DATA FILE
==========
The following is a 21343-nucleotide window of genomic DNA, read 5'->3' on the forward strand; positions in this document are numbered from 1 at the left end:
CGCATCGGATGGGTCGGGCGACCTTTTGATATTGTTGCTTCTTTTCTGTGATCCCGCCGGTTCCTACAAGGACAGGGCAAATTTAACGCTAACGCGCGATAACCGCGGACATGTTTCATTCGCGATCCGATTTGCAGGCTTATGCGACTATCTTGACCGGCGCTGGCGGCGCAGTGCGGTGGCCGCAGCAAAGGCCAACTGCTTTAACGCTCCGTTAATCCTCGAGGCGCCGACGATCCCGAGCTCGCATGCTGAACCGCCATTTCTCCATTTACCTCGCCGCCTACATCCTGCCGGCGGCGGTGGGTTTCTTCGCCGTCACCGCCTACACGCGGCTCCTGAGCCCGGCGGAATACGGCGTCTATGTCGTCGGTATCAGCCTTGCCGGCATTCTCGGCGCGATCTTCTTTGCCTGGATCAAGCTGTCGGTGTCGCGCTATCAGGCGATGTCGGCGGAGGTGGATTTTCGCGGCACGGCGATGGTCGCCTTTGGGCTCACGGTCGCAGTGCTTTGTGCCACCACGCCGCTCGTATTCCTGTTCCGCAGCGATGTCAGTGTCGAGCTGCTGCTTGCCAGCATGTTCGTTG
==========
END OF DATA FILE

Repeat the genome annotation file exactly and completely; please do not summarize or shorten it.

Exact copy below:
The following is a 21343-nucleotide window of genomic DNA, read 5'->3' on the forward strand; positions in this document are numbered from 1 at the left end:
CGCATCGGATGGGTCGGGCGACCTTTTGATATTGTTGCTTCTTTTCTGTGATCCCGCCGGTTCCTACAAGGACAGGGCAAATTTAACGCTAACGCGCGATAACCGCGGACATGTTTCATTCGCGATCCGATTTGCAGGCTTATGCGACTATCTTGACCGGCGCTGGCGGCGCAGTGCGGTGGCCGCAGCAAAGGCCAACTGCTTTAACGCTCCGTTAATCCTCGAGGCGCCGACGATCCCGAGCTCGCATGCTGAACCGCCATTTCTCCATTTACCTCGCCGCCTACATCCTGCCGGCGGCGGTGGGTTTCTTCGCCGTCACCGCCTACACGCGGCTCCTGAGCCCGGCGGAATACGGCGTCTATGTCGTCGGTATCAGCCTTGCCGGCATTCTCGGCGCGATCTTCTTTGCCTGGATCAAGCTGTCGGTGTCGCGCTATCAGGCGATGTCGGCGGAGGTGGATTTTCGCGGCACGGCGATGGTCGCCTTTGGGCTCACGGTCGCAGTGCTTTGTGCCACCACGCCGCTCGTATTCCTGTTCCGCAGCGATGTCAGTGTCGAGCTGCTGCTTGCCAGCATGTTCGTTG